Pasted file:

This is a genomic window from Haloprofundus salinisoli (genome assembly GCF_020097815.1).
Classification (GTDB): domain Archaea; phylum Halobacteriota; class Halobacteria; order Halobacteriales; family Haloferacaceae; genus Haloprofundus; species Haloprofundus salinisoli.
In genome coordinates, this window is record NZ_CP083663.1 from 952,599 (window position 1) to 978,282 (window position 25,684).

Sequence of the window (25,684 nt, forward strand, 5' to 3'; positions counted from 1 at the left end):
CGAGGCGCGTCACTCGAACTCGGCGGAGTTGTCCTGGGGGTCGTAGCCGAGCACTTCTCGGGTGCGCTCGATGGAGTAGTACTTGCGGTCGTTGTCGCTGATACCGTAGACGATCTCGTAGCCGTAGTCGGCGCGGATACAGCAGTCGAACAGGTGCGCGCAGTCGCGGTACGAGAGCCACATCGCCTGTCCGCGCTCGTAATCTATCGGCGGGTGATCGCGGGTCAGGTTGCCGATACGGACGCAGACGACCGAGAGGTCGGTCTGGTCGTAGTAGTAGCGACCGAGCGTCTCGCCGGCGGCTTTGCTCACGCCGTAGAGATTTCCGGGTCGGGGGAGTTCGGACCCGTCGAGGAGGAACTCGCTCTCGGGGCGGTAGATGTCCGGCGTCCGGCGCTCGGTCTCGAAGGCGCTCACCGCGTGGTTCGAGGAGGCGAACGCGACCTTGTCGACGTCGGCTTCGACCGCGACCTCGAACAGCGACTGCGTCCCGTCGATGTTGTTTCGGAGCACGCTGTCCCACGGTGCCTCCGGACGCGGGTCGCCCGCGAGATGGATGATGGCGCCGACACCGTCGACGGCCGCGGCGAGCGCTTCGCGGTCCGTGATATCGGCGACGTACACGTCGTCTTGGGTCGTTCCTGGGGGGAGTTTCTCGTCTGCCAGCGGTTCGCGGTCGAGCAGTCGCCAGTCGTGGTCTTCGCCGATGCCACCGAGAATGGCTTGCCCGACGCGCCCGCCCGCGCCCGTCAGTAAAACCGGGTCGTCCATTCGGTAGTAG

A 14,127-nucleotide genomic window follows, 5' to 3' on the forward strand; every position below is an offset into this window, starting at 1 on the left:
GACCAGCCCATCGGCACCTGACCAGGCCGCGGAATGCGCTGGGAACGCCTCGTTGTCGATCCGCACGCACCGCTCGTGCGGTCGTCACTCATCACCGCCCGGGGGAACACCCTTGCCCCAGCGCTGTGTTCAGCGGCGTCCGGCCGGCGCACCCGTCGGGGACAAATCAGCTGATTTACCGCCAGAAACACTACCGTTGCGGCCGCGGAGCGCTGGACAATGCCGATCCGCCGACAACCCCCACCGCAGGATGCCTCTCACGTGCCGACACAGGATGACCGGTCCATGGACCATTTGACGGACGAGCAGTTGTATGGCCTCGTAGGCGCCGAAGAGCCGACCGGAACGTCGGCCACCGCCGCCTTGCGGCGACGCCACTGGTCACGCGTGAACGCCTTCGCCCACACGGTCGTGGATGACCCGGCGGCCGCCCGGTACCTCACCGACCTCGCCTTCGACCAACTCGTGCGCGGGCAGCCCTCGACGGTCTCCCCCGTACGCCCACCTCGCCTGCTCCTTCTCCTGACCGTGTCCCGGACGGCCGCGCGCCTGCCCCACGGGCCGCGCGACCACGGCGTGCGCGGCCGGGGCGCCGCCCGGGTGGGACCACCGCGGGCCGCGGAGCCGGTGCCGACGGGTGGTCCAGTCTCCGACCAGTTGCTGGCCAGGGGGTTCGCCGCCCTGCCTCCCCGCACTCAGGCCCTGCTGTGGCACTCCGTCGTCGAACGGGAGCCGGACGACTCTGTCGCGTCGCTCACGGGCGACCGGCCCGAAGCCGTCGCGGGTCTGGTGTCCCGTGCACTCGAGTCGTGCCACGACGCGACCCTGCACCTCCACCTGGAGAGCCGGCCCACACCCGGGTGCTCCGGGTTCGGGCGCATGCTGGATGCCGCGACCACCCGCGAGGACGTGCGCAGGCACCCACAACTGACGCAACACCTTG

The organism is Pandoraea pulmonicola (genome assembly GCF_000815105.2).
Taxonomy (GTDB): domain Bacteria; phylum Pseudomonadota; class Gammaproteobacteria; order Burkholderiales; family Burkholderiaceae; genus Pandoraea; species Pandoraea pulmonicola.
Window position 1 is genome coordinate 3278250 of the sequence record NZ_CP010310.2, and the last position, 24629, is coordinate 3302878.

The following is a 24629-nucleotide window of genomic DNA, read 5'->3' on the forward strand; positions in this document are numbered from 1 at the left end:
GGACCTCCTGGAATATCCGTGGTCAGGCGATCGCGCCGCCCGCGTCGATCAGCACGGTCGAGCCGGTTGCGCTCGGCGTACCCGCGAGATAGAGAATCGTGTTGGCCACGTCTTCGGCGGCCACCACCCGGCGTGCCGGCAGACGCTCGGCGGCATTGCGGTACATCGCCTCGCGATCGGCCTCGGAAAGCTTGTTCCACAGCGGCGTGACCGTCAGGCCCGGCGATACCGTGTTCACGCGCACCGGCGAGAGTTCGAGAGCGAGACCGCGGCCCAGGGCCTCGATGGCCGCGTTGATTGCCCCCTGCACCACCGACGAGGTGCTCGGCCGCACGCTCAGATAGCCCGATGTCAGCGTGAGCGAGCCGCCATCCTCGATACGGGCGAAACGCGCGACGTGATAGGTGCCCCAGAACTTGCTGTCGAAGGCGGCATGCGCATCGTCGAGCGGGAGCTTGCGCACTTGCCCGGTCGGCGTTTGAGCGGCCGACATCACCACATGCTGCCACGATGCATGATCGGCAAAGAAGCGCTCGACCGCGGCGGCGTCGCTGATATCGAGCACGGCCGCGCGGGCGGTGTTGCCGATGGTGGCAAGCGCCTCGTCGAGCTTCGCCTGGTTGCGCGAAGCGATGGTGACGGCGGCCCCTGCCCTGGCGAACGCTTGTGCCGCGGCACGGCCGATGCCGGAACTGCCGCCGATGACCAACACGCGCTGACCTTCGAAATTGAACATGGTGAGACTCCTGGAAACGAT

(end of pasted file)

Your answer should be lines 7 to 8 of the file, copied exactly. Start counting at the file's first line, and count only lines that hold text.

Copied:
GACCAGCCCATCGGCACCTGACCAGGCCGCGGAATGCGCTGGGAACGCCTCGTTGTCGATCCGCACGCACCGCTCGTGCGGTCGTCACTCATCACCGCCCGGGGGAACACCCTTGCCCCAGCGCTGTGTTCAGCGGCGTCCGGCCGGCGCACCCGTCGGGGACAAATCAGCTGATTTACCGCCAGAAACACTACCGTTGCGGCCGCGGAGCGCTGGACAATGCCGATCCGCCGACAACCCCCACCGCAGGATGCCTCTCACGTGCCGACACAGGATGACCGGTCCATGGACCATTTGACGGACGAGCAGTTGTATGGCCTCGTAGGCGCCGAAGAGCCGACCGGAACGTCGGCCACCGCCGCCTTGCGGCGACGCCACTGGTCACGCGTGAACGCCTTCGCCCACACGGTCGTGGATGACCCGGCGGCCGCCCGGTACCTCACCGACCTCGCCTTCGACCAACTCGTGCGCGGGCAGCCCTCGACGGTCTCCCCCGTACGCCCACCTCGCCTGCTCCTTCTCCTGACCGTGTCCCGGACGGCCGCGCGCCTGCCCCACGGGCCGCGCGACCACGGCGTGCGCGGCCGGGGCGCCGCCCGGGTGGGACCACCGCGGGCCGCGGAGCCGGTGCCGACGGGTGGTCCAGTCTCCGACCAGTTGCTGGCCAGGGGGTTCGCCGCCCTGCCTCCCCGCACTCAGGCCCTGCTGTGGCACTCCGTCGTCGAACGGGAGCCGGACGACTCTGTCGCGTCGCTCACGGGCGACCGGCCCGAAGCCGTCGCGGGTCTGGTGTCCCGTGCACTCGAGTCGTGCCACGACGCGACCCTGCACCTCCACCTGGAGAGCCGGCCCACACCCGGGTGCTCCGGGTTCGGGCGCATGCTGGATGCCGCGACCACCCGCGAGGACGTGCGCAGGCACCCACAACTGACGCAACACCTTG

The organism is Pandoraea pulmonicola (genome assembly GCF_000815105.2).